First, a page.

GADCO Press Coverage
Featuring the famous third of a page article in the New York Times Styles Section!!
so we had a lot of money invested in development and not one doll to sell," Freddie says. "We found another company and produced our first line of dolls for about five years."
Then this happens. She has a dream. In the dream, she is at a corporate board meeting and she is pitching the idea of starting her own company.
In the dream, she vividly remembers stating, without pause, the name of her new company--"The Great American Doll Company." Her husband confirms her choice and bangs the gavel in agreement, saying, "That's perfect-that's it!" She awakens. This is a SIGN.
The encouragement from Michael however, comes with a challenge. First and foremost a businessman, he had to be convinced that Freddie's dream of an idea would translate into a good business decision. At her first appearance at the International Toy Fair in New York City, she has to stir up "X-million dollars' worth of orders" to launch the project.
At the fair, her booth had lines 20 buyers deep. The orders enabled her to start the company without borrowing.
This year, GADCO is offering its growing number of collectors the childhood of a famous first lady, a portrait of a princess, little girls fit for a Tiffany's window, and babies so popular that the company had to install three extra vinyl ovens to keep up with demand.
From the first, GADCO made news...as it made its dolls. Remember the Gabriela Sabatini doll? It was introduced at the 1994 Virginia Slims Championships in New York City. Sabatini, the Argentinean tennis ace, ended a 29-month title drought by winning the championship.
Freddie laughs when she recalls the publicity that surrounded the event. "What happened was this. Gabriela had been in a 43-event dry spell, but just as we launch the doll, she wins. INCREDIBLE!"
Later the Lams donated the prototype Gabriela doll to an auction benefiting the Pediatric AIDS Foundation of Los Angeles, California. The doll brought in $10,000, only a couple thousand less than Christian Slater's Cadillac.
From Gabriela, let us proceed to another GADCO doll that made a national splash--the Jackie doll.
"We wanted that doll to be perfect," says Freddie. "Planned it more than four years ago, when Jackie was still alive. It's a tribute to a wonderful lady and to an era of INNOCENCE."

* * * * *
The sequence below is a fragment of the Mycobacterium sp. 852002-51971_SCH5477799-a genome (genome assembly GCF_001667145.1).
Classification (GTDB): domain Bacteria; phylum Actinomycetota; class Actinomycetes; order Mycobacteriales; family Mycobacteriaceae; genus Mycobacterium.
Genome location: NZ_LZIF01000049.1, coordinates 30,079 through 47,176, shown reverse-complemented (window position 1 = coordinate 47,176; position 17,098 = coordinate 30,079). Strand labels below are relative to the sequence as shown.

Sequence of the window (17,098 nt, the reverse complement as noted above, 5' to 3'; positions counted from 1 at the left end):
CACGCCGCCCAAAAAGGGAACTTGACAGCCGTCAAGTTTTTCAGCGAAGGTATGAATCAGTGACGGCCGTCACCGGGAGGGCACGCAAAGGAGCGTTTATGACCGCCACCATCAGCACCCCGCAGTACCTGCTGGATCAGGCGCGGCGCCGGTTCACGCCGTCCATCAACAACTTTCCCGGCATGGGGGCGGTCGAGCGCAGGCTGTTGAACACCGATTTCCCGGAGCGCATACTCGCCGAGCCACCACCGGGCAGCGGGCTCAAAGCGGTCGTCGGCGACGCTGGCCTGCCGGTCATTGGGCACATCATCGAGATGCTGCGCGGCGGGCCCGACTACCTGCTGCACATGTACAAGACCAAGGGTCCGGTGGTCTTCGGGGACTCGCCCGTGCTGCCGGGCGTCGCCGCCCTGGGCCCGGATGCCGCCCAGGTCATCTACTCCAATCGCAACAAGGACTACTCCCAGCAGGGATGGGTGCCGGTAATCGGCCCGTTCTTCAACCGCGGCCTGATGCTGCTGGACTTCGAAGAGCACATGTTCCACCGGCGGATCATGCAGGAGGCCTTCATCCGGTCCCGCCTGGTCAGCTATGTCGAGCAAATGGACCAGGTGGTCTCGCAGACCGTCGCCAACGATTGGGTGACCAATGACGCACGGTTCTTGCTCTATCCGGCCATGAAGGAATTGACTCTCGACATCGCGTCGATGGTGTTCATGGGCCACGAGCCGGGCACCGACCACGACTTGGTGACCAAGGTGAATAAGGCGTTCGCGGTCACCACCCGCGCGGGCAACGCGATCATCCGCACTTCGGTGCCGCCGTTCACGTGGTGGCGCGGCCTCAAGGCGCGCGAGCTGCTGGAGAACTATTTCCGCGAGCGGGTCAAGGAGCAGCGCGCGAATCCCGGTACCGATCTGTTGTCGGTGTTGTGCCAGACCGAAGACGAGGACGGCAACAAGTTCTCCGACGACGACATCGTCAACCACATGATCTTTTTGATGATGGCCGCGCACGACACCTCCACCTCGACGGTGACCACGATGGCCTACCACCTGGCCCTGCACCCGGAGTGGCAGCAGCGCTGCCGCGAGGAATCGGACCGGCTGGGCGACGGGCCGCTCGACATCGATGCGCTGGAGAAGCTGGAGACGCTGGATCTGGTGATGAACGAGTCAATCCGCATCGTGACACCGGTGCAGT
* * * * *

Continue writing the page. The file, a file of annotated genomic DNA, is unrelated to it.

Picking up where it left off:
The 35-inch Jackie doll was designed by Italian sculptor Bruno Rossellini, based on photographs of the young Jacqueline Bouvier, age five. The edition was limited to 5000. Notice of the doll appeared in newspapers all over the country, including the front page of the New York Times Styles section. One detail of the doll that received laudatory reviews--in addition to the gold chain and coral-like bead necklace that GADCO purchased at Sotheby's famous Jackie Kennedy auction, the quality of the vinyl, and the top-of-the-line costume--and Jackie's hairdo.
GADCO commissioned Cristophe, celebrity Beverly Hills salon owner, to design the 'do'. Cristophe came up with a curly flip that both looked like the little girl and foreshadowed the famous look of the adult Jackie Kennedy. Cristophe refused payment for his work; the hairdresser's fee was donated to a charity that funds research on Lymphoma.
Charity is also behind the Princess Diana doll now taking center stage among the crowded field of dolls depicting-more or less recognizable-the late princess. GADCO's doll, resplendent in a powder blue gown fashioned after the one GADCO purchased at the Christie's auction of the dresses of Diana, Princess of Wales, is one of only a handful of portrait dolls that have earned good reviews. A portion of the proceeds from the sale of the dolls is slated for charities on behalf of Princess Diana.
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